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AI Approach Combines Satellite Imaging and Ecology Techniques for Analysis of Tumor Tissue

By LabMedica International staff writers
Posted on 21 Nov 2023
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Image: AI methods used in satellite imaging can help researchers analyze tumor images (Photo courtesy of Karolinska Institutet)
Image: AI methods used in satellite imaging can help researchers analyze tumor images (Photo courtesy of Karolinska Institutet)

Advancements in tumor imaging technology have significantly enhanced our ability to observe the minute details of tumors, but this also brings the challenge of interpreting vast amounts of data generated from these images. Researchers are often overwhelmed with the task of analyzing data from hundreds of molecules across tens of thousands of cells. While artificial intelligence (AI) offers a potential solution to manage this deluge of information, traditional AI methods like deep neural networks often operate as a 'black box,' providing results without transparent or comprehensible explanations. To address this, scientists are now looking towards AI techniques from other disciplines to develop new methods for interpreting tumor images.

Researchers at Karolinska Institutet (Stockholm, Sweden) and SciLifeLab (Solna, Sweden) have adopted AI strategies commonly used in satellite imaging and community ecology to manage and understand complex data from tumor tissues. Their work, detailed in the journal Nature Communications, could pave the way for more tailored cancer treatments. AI methods are already being used to categorize and identify various geographic features in satellite imagery, such as cities, bodies of water, and different types of landscapes. In the field of ecology, sophisticated analytical methods are employed to understand how different species coexist within specific environments.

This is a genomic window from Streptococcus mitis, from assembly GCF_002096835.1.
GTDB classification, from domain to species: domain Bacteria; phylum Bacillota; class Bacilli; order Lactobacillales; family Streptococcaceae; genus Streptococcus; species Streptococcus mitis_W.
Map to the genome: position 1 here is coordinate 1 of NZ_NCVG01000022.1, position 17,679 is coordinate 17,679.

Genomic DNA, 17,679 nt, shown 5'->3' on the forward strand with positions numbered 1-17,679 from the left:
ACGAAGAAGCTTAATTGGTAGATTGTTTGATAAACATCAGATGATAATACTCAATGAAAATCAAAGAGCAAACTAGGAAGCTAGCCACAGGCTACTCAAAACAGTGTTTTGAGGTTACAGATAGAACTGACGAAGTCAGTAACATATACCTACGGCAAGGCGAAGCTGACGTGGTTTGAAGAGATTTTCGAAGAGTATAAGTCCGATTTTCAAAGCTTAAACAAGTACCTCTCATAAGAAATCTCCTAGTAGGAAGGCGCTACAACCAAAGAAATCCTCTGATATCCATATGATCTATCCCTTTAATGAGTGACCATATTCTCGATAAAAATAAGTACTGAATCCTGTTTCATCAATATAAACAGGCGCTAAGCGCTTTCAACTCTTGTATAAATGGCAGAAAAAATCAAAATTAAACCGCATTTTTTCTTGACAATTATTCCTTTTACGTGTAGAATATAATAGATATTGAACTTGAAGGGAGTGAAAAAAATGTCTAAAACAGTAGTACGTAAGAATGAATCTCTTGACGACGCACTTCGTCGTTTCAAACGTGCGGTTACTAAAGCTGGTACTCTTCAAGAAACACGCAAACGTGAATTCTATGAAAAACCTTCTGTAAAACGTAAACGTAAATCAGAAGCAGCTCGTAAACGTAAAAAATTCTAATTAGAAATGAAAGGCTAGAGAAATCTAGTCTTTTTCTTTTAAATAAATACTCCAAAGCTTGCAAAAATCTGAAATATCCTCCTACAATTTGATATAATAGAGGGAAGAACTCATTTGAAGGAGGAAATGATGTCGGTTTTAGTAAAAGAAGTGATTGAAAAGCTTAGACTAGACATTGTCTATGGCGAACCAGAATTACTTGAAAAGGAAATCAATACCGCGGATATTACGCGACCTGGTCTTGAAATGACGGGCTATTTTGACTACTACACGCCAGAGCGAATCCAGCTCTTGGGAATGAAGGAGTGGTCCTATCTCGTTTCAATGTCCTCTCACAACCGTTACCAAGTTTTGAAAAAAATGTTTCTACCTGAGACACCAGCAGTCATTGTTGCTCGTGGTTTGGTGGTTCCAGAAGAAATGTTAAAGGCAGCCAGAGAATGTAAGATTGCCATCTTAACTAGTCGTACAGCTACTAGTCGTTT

Recognizing parallels between these fields and tumor analysis, the researchers applied similar techniques to the study of cancerous tissues. The methods used in satellite imagery and ecology have been adapted to analyze the intricate dynamics of tumor tissues. This approach has transformed complex datasets into valuable insights about the nature of cancer. The next phase involves applying this novel method in clinical trials. The research team is collaborating with a major cancer center to determine why only certain patients respond to immunotherapy for cancer. Additionally, they are investigating why some patients with breast cancer may not require chemotherapy. This innovative use of AI in cancer research holds promise for enhancing our understanding of cancer and improving patient outcomes.

“With our new method, we can reveal important details in tumour tissue that can determine whether a cancer treatment works or not. The long-term goal is to be able to tailor cancer treatments to individual needs and avoid unnecessary side effects,” said Jean Hausser, senior researcher at the Department of Cell and Molecular Biology, Karolinska Institutet, who led the research.

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Karolinska Institutet

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